At WVU Medicine, our expert physicians provide advanced, minimally invasive care for carotid artery disease.

The carotid artery is the main source of blood into the brain. If this blood flow is reduced because of plaque (fatty deposits) in the carotid artery, it can cause a stroke. Strokes can also be caused by blood clots that break off from the carotid artery wall and travel into the brain. To prevent these life-threatening strokes, our neurointerventional specialists offer leading edge carotid artery disease treatments.

These minimally invasive treatments help patients recover faster from procedures than traditional open vascular procedures. These procedures may also lower the risk for pain, bleeding, and infection compared to open procedures. At WVU Medicine, we strive to provide advanced care that helps each patient experience the best outcome possible.

Innovative Carotid Artery Disease Treatment Options

At WVU Medicine, we personalize treatment to each patient based on several factors, including:

  • Severity of condition
  • Overall health
  • Any previous strokes

We use the latest evidence-based techniques to deliver the care that is best for each individual patient.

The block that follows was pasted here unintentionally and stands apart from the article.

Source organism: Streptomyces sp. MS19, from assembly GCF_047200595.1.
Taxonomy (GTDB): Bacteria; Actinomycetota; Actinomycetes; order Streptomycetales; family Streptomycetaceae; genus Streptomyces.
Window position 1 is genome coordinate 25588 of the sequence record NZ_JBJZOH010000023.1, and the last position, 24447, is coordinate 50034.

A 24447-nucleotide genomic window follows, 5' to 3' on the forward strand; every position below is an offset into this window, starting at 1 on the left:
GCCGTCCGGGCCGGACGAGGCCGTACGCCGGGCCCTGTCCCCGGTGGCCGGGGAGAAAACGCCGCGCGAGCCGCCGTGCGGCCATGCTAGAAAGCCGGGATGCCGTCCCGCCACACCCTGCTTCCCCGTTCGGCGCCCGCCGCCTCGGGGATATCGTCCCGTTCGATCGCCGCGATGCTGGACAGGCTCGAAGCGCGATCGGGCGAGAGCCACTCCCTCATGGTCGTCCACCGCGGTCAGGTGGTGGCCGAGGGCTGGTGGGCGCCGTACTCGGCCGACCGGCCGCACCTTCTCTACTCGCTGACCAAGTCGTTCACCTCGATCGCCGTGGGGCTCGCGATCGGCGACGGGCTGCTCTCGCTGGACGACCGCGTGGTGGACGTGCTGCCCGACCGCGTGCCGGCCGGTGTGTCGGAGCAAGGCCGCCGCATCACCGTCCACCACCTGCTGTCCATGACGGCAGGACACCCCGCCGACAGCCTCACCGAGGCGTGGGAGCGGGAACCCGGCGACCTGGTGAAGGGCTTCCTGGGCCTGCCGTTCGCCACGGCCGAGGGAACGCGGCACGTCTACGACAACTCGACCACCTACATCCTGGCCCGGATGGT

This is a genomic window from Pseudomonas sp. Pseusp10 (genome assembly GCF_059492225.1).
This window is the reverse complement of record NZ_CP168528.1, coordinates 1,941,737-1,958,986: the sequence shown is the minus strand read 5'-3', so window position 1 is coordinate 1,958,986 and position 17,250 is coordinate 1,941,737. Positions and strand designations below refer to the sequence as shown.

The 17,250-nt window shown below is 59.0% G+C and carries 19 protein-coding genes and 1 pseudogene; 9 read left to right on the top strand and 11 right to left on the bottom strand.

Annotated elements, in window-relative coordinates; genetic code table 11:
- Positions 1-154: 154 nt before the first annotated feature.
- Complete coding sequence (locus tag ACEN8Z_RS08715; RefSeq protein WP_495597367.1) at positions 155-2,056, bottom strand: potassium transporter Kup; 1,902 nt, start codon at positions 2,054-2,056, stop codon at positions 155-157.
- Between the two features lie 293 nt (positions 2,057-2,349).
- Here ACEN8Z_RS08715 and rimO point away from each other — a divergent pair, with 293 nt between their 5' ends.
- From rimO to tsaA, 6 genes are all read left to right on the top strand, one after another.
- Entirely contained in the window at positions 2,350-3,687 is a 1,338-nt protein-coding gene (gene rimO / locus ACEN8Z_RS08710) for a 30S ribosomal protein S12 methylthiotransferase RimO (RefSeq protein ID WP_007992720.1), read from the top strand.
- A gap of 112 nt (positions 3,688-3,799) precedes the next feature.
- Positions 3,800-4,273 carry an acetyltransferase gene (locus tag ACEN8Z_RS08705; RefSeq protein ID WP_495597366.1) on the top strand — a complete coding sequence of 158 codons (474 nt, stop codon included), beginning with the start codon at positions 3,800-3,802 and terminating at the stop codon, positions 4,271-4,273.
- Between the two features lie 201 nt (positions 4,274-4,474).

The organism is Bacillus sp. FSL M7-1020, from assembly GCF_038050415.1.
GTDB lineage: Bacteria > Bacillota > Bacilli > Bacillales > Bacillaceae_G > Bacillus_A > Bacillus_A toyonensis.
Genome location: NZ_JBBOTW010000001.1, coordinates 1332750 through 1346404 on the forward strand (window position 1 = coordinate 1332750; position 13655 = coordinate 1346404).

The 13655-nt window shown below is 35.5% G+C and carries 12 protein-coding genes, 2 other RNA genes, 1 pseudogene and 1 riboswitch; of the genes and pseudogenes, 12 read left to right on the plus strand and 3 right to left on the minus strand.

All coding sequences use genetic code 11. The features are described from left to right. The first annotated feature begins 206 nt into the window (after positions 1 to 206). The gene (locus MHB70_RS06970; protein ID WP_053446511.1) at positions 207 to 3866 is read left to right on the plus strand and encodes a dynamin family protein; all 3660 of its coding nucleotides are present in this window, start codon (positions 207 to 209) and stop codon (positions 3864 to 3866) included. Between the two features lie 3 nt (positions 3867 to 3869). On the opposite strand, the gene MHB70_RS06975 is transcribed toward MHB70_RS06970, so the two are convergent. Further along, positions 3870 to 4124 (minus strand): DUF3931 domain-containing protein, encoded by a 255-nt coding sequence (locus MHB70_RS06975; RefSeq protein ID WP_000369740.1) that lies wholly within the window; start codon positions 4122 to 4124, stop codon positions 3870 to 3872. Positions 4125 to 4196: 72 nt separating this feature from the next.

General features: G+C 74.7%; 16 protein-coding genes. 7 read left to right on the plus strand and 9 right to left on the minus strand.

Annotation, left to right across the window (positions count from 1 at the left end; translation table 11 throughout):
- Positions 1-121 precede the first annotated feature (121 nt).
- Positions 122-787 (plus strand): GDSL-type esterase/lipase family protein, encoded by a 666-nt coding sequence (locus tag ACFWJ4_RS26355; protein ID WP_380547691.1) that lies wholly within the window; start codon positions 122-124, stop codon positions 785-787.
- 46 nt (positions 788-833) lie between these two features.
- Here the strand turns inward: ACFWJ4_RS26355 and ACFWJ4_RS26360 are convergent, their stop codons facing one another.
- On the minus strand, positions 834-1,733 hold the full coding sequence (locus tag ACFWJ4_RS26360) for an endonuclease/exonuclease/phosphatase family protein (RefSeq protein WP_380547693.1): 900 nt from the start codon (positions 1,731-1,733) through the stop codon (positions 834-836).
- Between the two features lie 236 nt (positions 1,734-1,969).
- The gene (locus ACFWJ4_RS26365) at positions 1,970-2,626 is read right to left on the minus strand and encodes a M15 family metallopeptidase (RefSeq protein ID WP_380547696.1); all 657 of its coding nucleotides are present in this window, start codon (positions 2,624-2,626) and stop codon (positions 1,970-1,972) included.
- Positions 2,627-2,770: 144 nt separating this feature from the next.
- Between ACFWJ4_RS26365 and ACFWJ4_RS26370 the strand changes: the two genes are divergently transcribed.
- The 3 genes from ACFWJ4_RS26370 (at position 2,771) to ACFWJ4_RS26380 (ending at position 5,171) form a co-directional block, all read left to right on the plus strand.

Using advanced imaging techniques, our experienced physicians create a treatment plan to open the carotid artery and reduce the risk for strokes. Our neurointerventional radiologists work with neurosurgeons, vascular surgeons, cardiologists, and other specialists to help each patient achieve better health.

Carotid angioplasty and stenting

WVU Medicine neurointerventional radiologists perform carotid angioplasty and stenting to remove blockages and widen the carotid artery. During this procedure, the physician makes a small incision in the patient’s groin. Using advanced X-ray guidance, the physician guides a catheter through the artery in the groin and up into the carotid artery.

Once in the carotid artery, the physician can place specialized tools through the catheter. The physician may inflate a small balloon to press plaque against the walls of the artery, widening the artery for better blood flow. The physician may also place a wire mesh tube called a stent into the artery to hold it open.

Patients with moderate to severe carotid artery disease can be helped with these procedures. These techniques are especially beneficial to patients facing other complex health conditions who cannot undergo major open surgeries.

Carotid endarterectomy

For more severe carotid artery disease, patients may require an open procedure called carotid endarterectomy. During this procedure, an expert vascular surgeon will open affected part of the carotid artery in the neck. The surgeon will place a catheter to allow blood to continue to flow around the carotid artery during the surgery.

The surgeon then removes all the plaque from the walls of the artery. Once the plaque is removed, the surgeon repairs the artery with stitches or by sewing on part of a blood vessel from a different part of the body.

This procedure has a longer recovery time than carotid angioplasty, but still provides safe and effective treatment for carotid artery disease. The patient’s heart rate will be carefully monitored after surgery and until the artery is fully healed.